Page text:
After complete work-up (level-one and two evaluation), an etiology was detected in 127 patients (67.6%). No etiology was detected in 61 (32.4%) patients and they were labeled as having idiopathic recurrent acute pancreatitis (IRAP). The clinical and demographic profile of the IRAP group was similar to the patients where an etiology was detected (Table 2).
Table 2

Comparison of clinical and demographic profiles of the idiopathic group with the rest of the patients


Idiopathic (n = 61)

Others (n = 127)

p value

Age (years)

32.5 + 15.6

32.7 + 12.9


Sex (male)

44 (72.1%)

88 (69.35%)


Region (E/S)

47/14 (77%/23%)

94/33 (74%/26%)


Number of episodes of AP (median, range)

3 (2–10)

3 (2–10)


Number of hospital admissions for AP (median, range)

2 (1–6)

2 (1–6)


Pancreatic pseudocyst

5 (8.2%)

10 (7.9%)


Pancreatic necrosis

2 (3.3%)

1 (0.8%)


Pancreatic abscess


3 (2.4%)


Pleural effusion

5 (8.2%)

9 (7.1%)


Renal failure

1 (1.6%)

4 (3.1%)


Overall complications

7 (11.5%)

16 (12.6%)


Severe pancreatitis

10 (16.4%)

17 (13.4%)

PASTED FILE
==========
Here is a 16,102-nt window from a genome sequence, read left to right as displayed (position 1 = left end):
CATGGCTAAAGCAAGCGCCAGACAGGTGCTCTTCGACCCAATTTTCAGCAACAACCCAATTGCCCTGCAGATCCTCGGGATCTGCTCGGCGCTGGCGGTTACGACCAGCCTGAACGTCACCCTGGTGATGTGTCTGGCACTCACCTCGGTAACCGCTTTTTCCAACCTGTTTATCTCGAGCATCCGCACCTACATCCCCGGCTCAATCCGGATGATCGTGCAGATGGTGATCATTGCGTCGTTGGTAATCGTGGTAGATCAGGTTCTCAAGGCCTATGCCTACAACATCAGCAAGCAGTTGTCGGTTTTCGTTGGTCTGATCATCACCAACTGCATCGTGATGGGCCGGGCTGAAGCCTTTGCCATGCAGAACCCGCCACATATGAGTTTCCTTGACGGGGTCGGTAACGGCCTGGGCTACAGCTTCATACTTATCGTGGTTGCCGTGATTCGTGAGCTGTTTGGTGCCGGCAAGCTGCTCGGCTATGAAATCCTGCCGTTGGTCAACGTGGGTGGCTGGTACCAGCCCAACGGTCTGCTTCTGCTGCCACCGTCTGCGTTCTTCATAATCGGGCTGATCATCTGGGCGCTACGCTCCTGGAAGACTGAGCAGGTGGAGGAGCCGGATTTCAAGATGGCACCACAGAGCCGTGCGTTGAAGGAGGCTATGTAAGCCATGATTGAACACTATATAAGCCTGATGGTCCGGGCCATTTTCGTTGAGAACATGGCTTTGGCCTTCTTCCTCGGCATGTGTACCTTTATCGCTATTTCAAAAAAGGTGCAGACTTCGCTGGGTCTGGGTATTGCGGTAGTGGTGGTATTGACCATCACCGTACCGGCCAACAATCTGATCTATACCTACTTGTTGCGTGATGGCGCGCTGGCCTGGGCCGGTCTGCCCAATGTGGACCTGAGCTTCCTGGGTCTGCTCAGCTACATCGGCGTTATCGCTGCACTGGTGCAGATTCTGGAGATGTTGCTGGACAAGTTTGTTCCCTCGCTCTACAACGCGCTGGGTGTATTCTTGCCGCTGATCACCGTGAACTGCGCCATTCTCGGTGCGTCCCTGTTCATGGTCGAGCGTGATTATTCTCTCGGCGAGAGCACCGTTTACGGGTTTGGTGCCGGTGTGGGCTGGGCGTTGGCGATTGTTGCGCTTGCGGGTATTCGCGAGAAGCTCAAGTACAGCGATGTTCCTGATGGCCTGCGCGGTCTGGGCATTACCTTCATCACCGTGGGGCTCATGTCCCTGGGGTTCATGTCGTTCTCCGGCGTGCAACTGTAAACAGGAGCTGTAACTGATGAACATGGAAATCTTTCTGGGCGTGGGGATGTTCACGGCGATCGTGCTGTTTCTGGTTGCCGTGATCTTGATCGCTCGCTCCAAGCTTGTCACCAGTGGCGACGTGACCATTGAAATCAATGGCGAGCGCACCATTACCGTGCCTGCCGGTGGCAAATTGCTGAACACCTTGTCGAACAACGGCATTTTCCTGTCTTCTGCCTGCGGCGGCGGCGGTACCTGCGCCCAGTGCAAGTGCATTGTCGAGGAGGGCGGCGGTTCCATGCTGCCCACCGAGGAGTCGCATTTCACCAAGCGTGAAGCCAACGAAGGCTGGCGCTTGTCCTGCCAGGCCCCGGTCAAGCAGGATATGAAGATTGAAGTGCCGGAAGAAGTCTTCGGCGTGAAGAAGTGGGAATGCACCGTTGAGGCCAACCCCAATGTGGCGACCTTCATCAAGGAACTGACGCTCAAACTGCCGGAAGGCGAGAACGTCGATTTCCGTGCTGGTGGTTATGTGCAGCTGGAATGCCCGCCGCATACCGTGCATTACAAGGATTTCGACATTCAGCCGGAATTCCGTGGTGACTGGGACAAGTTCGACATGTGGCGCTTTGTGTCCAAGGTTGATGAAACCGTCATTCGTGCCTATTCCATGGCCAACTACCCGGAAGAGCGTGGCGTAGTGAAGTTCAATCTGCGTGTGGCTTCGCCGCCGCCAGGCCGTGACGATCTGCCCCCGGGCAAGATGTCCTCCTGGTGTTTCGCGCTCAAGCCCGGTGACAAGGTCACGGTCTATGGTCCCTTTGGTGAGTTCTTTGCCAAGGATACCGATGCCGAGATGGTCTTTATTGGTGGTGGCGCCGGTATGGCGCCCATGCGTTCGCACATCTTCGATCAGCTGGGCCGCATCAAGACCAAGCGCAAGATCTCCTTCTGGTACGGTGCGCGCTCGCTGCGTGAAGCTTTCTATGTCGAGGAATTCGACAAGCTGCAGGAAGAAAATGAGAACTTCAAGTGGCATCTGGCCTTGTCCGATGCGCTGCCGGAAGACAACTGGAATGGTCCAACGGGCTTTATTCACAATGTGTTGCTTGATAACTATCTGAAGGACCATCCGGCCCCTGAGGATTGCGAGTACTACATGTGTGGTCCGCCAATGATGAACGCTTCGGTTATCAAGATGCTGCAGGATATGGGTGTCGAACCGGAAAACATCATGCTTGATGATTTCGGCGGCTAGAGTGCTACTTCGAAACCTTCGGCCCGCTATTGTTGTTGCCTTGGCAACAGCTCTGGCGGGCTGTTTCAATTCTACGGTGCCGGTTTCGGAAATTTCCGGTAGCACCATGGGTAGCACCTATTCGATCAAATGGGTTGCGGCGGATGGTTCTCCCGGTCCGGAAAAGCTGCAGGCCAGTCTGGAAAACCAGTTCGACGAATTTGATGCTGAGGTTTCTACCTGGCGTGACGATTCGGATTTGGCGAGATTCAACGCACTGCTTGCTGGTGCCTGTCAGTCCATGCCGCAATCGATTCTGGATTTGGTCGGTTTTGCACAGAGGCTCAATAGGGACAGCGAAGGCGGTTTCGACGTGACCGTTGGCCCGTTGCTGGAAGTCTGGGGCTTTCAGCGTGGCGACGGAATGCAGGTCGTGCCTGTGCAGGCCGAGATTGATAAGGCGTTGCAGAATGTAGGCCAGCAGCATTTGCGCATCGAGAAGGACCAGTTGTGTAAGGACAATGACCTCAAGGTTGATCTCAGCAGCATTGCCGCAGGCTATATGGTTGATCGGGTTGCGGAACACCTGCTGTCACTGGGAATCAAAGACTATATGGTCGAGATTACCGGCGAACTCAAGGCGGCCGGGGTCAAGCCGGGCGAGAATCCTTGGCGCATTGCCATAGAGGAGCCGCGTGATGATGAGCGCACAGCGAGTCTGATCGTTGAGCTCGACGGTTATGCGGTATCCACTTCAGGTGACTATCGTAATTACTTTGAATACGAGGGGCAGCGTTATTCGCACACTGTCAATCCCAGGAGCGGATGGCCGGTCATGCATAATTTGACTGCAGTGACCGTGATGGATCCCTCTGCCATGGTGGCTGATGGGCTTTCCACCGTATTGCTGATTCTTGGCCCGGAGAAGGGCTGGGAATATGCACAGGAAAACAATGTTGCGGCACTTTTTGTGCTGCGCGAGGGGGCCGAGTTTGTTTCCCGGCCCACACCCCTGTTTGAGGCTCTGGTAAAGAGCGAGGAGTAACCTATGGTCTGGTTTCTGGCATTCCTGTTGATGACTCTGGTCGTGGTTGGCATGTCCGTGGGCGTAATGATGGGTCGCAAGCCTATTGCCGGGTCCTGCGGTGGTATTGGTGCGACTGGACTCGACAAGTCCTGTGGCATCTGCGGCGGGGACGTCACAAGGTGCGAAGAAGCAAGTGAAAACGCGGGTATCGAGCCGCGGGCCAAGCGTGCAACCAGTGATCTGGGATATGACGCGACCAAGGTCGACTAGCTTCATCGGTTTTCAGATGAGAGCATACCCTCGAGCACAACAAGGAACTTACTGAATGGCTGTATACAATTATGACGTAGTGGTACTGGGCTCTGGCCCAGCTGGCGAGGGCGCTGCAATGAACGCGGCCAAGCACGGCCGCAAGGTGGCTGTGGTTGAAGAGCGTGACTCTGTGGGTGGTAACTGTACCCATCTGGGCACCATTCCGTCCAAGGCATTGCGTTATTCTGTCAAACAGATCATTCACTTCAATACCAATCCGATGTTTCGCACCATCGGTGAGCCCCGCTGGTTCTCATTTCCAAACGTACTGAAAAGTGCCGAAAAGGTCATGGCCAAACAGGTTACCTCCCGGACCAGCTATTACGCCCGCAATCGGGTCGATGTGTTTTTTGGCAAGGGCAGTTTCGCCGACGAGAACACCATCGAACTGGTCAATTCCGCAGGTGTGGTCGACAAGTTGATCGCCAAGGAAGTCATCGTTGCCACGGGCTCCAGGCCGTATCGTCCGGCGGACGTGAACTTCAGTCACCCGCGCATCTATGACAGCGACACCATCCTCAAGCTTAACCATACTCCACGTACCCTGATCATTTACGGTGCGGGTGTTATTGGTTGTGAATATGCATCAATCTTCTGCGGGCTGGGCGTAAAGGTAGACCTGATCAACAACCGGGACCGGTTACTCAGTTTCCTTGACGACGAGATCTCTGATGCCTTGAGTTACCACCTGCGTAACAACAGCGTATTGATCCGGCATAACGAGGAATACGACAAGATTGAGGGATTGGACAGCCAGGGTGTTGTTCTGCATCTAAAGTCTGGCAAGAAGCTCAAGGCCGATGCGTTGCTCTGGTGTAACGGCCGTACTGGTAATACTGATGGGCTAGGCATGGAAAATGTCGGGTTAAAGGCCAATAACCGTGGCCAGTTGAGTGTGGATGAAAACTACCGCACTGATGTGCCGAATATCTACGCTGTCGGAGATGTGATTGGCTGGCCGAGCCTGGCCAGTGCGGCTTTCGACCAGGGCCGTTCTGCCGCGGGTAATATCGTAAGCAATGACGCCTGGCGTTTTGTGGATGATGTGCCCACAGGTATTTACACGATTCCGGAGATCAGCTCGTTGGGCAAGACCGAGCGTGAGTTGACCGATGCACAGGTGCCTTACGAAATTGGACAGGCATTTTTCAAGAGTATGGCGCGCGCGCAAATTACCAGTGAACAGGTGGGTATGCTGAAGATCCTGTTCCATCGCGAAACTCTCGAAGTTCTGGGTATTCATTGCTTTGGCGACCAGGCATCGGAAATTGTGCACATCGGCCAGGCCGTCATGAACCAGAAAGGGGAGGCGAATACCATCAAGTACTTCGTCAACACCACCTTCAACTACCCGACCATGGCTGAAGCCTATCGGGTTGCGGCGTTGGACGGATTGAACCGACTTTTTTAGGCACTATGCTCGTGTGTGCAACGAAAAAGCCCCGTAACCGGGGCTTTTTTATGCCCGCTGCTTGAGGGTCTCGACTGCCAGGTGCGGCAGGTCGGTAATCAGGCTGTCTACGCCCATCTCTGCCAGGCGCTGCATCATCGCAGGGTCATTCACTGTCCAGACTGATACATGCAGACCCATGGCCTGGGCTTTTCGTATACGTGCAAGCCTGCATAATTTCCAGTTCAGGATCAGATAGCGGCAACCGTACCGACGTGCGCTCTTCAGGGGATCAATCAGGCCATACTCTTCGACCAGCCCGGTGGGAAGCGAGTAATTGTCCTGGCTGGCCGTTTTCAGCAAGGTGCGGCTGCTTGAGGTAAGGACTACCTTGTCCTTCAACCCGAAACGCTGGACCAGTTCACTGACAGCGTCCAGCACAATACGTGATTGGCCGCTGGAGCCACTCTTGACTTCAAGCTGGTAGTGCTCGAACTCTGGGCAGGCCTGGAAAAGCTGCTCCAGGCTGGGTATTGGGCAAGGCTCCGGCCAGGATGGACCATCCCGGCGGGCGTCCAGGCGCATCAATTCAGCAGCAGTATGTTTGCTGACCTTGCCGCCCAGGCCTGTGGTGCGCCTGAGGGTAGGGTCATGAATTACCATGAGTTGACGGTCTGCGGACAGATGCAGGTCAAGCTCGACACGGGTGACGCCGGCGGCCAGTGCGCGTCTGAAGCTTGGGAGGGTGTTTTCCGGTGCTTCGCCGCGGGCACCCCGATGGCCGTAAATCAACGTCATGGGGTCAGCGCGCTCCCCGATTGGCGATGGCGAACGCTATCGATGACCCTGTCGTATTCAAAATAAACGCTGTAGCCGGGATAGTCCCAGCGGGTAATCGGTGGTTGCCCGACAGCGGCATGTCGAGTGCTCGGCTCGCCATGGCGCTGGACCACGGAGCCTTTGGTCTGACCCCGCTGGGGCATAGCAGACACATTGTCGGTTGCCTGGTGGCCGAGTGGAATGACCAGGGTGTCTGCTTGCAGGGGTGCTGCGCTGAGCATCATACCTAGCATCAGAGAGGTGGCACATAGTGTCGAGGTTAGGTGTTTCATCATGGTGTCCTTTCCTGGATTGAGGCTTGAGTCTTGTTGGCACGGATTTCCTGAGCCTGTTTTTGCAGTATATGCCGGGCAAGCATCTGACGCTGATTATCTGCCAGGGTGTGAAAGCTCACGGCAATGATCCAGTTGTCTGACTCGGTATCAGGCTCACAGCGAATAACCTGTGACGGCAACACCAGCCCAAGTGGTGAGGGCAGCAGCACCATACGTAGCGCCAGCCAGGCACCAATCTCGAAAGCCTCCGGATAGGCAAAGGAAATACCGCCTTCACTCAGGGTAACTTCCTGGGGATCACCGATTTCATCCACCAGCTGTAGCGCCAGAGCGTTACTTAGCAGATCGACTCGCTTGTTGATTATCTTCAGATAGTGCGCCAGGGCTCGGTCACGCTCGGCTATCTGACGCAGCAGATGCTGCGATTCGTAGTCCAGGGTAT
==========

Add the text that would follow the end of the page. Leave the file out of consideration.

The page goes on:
The treatment of patients with RAP was tailored according to the etiology. Patients with a stone in the bile duct (n = 6) underwent stone extraction preoperatively by ERCP, and if unsuccessful (n = 1), were advised intraoperative stone clearance. Cholecystectomy was performed for patients with cholelithiasis. Strict abstinence from alcohol was advised in the group with alcohol-related RAP. Lipid-lowering therapy was started in all patients with dyslipidemia. Deworming with albendazole was done for patients with ascariasis. Forty-one patients with biliary microlithiasis were started on ursodeoxycholic acid (UDCA). Twenty-nine (70.7%) of these patients were asymptomatic during a follow-up period ranging from 6 months to 1 year at which time either a biliary sphincterotomy (n = 25) or cholecystectomy (n = 4) was performed. Among the 25 patients who had biliary sphincterotomy, 23 (92%) were asymptomatic at a median follow-up of 2 years. Three of the patients who had cholecystectomy were followed for a median of 3 years during which period two were symptom free. Of the remaining 12 patients started on UDCA, three developed chronic pancreatitis, two continued to have RAP, one underwent lap cholecystectomy at another hospital and six were lost to follow-up. Eleven patients with pancreas divisum underwent accessory papilla sphincterotomy, of whom eight (73%) were symptom free at a median follow-up of 2.5 years. The remaining five patients with biliary microlithiasis and five patients with PD were not followed-up after the acute episode for etiology-directed therapy. A follow-up of all the patients is currently ongoing, and a definite comment on outcome can be made only after long-term follow-up.